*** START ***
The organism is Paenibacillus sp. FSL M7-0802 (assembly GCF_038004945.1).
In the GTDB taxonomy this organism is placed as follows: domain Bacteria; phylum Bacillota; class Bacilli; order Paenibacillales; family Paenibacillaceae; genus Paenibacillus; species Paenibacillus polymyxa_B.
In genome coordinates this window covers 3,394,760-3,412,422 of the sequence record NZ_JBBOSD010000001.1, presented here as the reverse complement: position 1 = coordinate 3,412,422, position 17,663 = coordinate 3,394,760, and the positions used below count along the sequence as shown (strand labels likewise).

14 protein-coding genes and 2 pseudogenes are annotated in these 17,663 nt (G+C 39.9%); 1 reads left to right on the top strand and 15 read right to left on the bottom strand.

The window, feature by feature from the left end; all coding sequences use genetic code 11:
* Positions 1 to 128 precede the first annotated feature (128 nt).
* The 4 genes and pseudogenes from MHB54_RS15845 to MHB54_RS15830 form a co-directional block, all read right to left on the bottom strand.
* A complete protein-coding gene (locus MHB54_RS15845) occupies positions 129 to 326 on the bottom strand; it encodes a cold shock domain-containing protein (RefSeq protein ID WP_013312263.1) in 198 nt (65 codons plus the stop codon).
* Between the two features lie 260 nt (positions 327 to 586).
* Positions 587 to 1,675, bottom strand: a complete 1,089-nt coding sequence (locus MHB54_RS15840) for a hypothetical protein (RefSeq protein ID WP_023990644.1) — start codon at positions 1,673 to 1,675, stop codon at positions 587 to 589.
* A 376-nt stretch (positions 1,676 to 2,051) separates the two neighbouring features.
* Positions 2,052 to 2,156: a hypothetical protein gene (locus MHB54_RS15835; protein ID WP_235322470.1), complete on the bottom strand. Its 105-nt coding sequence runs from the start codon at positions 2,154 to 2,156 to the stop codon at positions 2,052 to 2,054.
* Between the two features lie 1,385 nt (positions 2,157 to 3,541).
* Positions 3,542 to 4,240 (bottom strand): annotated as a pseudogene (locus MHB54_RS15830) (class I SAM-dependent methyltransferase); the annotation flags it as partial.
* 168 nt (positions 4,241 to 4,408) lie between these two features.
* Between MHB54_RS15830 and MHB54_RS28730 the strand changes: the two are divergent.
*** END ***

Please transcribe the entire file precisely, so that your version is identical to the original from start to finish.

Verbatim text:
The organism is Paenibacillus sp. FSL M7-0802 (assembly GCF_038004945.1).
In the GTDB taxonomy this organism is placed as follows: domain Bacteria; phylum Bacillota; class Bacilli; order Paenibacillales; family Paenibacillaceae; genus Paenibacillus; species Paenibacillus polymyxa_B.
In genome coordinates this window covers 3,394,760-3,412,422 of the sequence record NZ_JBBOSD010000001.1, presented here as the reverse complement: position 1 = coordinate 3,412,422, position 17,663 = coordinate 3,394,760, and the positions used below count along the sequence as shown (strand labels likewise).

14 protein-coding genes and 2 pseudogenes are annotated in these 17,663 nt (G+C 39.9%); 1 reads left to right on the top strand and 15 read right to left on the bottom strand.

The window, feature by feature from the left end; all coding sequences use genetic code 11:
* Positions 1 to 128 precede the first annotated feature (128 nt).
* The 4 genes and pseudogenes from MHB54_RS15845 to MHB54_RS15830 form a co-directional block, all read right to left on the bottom strand.
* A complete protein-coding gene (locus MHB54_RS15845) occupies positions 129 to 326 on the bottom strand; it encodes a cold shock domain-containing protein (RefSeq protein ID WP_013312263.1) in 198 nt (65 codons plus the stop codon).
* Between the two features lie 260 nt (positions 327 to 586).
* Positions 587 to 1,675, bottom strand: a complete 1,089-nt coding sequence (locus MHB54_RS15840) for a hypothetical protein (RefSeq protein ID WP_023990644.1) — start codon at positions 1,673 to 1,675, stop codon at positions 587 to 589.
* A 376-nt stretch (positions 1,676 to 2,051) separates the two neighbouring features.
* Positions 2,052 to 2,156: a hypothetical protein gene (locus MHB54_RS15835; protein ID WP_235322470.1), complete on the bottom strand. Its 105-nt coding sequence runs from the start codon at positions 2,154 to 2,156 to the stop codon at positions 2,052 to 2,054.
* Between the two features lie 1,385 nt (positions 2,157 to 3,541).
* Positions 3,542 to 4,240 (bottom strand): annotated as a pseudogene (locus MHB54_RS15830) (class I SAM-dependent methyltransferase); the annotation flags it as partial.
* 168 nt (positions 4,241 to 4,408) lie between these two features.
* Between MHB54_RS15830 and MHB54_RS28730 the strand changes: the two are divergent.